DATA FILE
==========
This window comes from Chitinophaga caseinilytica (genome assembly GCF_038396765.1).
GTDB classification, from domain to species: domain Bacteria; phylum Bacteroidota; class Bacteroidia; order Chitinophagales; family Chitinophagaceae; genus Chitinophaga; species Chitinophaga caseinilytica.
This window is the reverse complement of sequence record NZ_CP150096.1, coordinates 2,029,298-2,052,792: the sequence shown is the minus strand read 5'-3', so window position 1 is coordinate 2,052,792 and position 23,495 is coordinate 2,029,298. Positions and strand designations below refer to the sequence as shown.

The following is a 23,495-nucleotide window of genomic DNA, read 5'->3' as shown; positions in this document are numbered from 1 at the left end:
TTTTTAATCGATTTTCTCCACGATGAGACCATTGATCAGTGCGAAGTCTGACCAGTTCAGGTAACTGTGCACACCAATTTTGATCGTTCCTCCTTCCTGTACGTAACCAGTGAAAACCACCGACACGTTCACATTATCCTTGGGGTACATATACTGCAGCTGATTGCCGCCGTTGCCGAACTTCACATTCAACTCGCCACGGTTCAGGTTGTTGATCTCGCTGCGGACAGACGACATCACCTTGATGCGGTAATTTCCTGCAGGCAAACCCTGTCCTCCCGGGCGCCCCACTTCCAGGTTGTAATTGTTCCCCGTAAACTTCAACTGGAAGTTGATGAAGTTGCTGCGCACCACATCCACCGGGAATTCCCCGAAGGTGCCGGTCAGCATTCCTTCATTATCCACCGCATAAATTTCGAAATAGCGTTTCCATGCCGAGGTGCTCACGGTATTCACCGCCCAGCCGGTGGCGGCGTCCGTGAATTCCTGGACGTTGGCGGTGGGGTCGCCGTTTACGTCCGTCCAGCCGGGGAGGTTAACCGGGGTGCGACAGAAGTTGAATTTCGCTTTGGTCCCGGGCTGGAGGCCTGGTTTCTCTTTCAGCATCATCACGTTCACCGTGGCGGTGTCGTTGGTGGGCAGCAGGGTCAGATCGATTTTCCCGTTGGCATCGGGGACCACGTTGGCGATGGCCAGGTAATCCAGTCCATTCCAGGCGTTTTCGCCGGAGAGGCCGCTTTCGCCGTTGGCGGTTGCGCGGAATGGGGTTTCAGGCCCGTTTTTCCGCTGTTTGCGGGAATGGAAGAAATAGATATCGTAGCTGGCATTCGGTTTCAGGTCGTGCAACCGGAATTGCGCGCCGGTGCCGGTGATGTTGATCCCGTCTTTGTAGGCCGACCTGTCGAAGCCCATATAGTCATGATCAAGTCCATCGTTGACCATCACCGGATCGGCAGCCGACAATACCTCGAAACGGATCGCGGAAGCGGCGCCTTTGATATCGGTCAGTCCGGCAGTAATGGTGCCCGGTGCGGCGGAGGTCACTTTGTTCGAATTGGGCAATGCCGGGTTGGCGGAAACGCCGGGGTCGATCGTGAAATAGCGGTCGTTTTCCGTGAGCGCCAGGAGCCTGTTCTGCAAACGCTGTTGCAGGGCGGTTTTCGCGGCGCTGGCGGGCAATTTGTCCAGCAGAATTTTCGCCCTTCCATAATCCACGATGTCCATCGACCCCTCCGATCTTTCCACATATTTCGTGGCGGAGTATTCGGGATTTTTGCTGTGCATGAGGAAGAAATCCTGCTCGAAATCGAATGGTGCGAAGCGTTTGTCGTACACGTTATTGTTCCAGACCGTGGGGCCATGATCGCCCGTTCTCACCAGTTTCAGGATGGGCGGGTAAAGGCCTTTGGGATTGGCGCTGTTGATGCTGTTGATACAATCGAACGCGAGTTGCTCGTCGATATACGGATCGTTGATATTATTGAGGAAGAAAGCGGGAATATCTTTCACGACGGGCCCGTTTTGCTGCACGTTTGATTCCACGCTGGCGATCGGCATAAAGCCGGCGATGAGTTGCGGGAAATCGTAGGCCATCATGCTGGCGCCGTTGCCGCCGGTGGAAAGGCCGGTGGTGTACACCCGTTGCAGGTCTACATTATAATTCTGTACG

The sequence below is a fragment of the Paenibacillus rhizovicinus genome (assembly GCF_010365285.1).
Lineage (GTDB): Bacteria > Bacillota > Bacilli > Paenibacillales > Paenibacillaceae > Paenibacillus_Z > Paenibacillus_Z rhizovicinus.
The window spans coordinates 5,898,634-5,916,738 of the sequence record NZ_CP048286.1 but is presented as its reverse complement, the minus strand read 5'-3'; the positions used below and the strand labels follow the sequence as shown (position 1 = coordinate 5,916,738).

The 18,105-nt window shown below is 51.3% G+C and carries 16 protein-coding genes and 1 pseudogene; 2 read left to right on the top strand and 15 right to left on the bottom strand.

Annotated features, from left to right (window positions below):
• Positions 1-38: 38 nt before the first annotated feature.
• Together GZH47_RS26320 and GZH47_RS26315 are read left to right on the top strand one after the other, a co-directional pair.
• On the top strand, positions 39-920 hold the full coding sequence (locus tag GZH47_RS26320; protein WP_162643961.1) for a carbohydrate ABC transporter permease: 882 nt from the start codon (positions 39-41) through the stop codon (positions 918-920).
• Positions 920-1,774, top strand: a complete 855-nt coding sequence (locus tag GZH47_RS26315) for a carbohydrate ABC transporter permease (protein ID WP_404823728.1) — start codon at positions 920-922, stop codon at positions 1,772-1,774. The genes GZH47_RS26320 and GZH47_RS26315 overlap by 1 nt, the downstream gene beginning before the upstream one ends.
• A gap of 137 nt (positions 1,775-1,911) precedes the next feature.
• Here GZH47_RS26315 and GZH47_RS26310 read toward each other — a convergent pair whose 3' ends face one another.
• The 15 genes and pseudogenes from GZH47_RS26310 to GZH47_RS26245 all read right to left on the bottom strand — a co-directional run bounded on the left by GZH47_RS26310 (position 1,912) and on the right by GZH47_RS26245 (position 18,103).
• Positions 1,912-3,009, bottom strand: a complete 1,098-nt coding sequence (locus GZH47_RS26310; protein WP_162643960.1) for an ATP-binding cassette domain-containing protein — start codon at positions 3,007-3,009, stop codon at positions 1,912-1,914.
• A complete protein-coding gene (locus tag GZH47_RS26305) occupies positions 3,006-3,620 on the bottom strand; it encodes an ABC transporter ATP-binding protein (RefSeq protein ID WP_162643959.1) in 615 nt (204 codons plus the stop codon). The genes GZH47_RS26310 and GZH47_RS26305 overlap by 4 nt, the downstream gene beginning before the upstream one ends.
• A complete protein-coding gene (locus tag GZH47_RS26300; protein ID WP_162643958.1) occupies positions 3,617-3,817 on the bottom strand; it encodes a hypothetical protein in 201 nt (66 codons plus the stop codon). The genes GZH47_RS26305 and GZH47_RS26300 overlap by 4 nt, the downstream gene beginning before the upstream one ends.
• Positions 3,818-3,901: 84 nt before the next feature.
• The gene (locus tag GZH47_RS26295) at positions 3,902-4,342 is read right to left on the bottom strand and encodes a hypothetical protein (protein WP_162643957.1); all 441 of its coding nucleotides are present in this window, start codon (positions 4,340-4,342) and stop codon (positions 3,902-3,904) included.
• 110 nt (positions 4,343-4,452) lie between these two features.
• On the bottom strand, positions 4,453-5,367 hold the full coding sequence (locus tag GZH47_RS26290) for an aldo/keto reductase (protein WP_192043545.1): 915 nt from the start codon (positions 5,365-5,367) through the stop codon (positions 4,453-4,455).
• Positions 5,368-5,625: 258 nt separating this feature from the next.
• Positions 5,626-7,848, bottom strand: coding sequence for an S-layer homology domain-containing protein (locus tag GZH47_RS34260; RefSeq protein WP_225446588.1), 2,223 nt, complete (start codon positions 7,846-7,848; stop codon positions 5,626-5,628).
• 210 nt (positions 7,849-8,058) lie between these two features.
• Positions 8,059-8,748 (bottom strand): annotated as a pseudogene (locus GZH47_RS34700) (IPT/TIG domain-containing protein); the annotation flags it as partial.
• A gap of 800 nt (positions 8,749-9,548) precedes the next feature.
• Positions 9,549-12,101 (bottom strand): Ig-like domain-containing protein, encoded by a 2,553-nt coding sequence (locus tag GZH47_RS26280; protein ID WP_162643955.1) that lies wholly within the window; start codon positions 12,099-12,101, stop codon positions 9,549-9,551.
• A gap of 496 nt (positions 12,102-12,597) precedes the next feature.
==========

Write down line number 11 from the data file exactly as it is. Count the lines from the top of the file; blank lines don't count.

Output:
• Positions 1-38: 38 nt before the first annotated feature.